The preamble to these winners was an earthy, full-bodied, pureed bean soup with smoked sausage ($3.95). The only disappointment in this handsome, old-world dining room was a too-dry half duck with green peppercorn sauce ($17.95). The balance of the menu is in a French-continental mode with a spectacular dessert cart of homemade tortes and tarts.

All Balkan food is influenced by the cross-currents of Turkey on the east and Austria on the west; these two nations ruled the Balkans at various points in history, prior to the descent of the Iron Curtain. Romanian food, by proximity, shows more of the Turkish touch, particularly with a lot of eggplant dishes and stuffed vegetables.

You can get a fine array of Romanian cuisine at Little Bucharest (3001 N. Ashland, 929-8640), which has had its ups and downs through the years but now is on a decided upswing with chef Verica Podrumedic, who’s even created some vegetarian dishes. Our recent party of revelers opened festivities with mititei, a garlic-and-paprika-laced skinless sausage–similar to cevapcici–made of minced pork and beef ($4.95). We also had a soothing mamaliga, a satiny polenta topped with shavings of feta cheese and sour cream ($3.95), plus a tangy eggplant salad ($4.35). Lovely veal strips were wrapped around pickles, olives, sweet peppers, and mushrooms in a tasty wine sauce ($11.75). We had interestingly seasoned stuffed cabbages, green peppers, and eggplants with zesty ground-beef fillings ($9.95 each), then their new vegetarian counterparts, with grains replacing the meat ($8.75). They also load you down with platters of veggies–green beans, carrots, potatoes–as well as spaetzle, the dumplinglike pasta. There’s frequently live music here during dinner.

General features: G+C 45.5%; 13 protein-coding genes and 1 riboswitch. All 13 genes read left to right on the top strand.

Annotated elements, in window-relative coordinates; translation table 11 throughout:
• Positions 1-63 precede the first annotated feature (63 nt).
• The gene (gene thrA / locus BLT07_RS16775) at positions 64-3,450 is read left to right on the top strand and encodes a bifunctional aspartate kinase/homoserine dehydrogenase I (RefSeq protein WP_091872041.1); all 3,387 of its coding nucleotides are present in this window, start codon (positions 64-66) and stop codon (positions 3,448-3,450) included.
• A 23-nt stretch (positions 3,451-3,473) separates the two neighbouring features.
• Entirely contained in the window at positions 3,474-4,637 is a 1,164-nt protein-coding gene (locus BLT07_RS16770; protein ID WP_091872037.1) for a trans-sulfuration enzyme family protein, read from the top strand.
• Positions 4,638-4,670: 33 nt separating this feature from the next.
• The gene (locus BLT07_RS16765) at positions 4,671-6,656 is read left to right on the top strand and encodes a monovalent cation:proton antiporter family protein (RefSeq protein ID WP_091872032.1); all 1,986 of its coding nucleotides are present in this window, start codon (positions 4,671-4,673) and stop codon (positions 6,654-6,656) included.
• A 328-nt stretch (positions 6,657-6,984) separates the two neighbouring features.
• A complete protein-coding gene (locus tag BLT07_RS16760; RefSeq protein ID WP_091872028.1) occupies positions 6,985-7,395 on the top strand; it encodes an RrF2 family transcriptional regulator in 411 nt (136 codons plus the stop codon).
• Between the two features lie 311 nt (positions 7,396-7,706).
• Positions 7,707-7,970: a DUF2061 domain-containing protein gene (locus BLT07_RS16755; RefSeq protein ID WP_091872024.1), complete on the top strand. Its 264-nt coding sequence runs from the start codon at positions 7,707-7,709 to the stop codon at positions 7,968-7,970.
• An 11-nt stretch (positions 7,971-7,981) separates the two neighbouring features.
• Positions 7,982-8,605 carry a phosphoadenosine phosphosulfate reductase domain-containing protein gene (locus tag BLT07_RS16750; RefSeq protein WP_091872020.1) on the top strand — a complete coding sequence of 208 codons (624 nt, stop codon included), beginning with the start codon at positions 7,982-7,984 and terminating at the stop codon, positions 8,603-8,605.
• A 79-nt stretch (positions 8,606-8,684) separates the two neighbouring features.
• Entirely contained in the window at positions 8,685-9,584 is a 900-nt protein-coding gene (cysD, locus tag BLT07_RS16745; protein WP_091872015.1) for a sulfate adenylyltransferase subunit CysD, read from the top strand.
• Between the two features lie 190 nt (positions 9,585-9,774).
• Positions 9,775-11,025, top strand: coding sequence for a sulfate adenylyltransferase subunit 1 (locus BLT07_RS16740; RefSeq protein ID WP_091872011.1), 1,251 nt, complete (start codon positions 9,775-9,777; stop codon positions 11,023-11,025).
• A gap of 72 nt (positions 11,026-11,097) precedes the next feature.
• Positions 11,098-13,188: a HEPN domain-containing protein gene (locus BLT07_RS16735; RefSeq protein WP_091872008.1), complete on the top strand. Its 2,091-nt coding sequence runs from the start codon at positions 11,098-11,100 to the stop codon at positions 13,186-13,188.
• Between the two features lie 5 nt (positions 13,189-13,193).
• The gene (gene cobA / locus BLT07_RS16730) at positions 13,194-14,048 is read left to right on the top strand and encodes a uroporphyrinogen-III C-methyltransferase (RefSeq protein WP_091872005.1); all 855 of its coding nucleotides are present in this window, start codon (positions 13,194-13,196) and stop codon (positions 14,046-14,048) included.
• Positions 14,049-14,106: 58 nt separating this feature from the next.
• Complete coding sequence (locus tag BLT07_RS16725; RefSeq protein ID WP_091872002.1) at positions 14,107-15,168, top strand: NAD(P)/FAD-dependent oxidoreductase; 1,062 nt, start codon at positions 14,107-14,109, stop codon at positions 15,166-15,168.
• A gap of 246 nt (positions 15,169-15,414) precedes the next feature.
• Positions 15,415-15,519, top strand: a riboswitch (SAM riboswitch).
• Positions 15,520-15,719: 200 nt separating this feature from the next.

For one-stop Balkan dining, you can try the Simplon Orient Express (4520 N. Lincoln, 275-5522). It’s a Serbian restaurant that also features reasonable renditions of dishes from Hungary and Romania, as well as a sampling of Turkish, Austrian, Greek, Swiss, and Bulgarian items: stops at every country on the great old train line for which the restaurant is named. They have an especially good Bulgarian natur schnitzel ($12.95) and fine cevapcici ($8.95).

It’s good to remember these foods again.

Art accompanying story in printed newspaper (not available in this archive): Photos/Jim Alexander Newberry.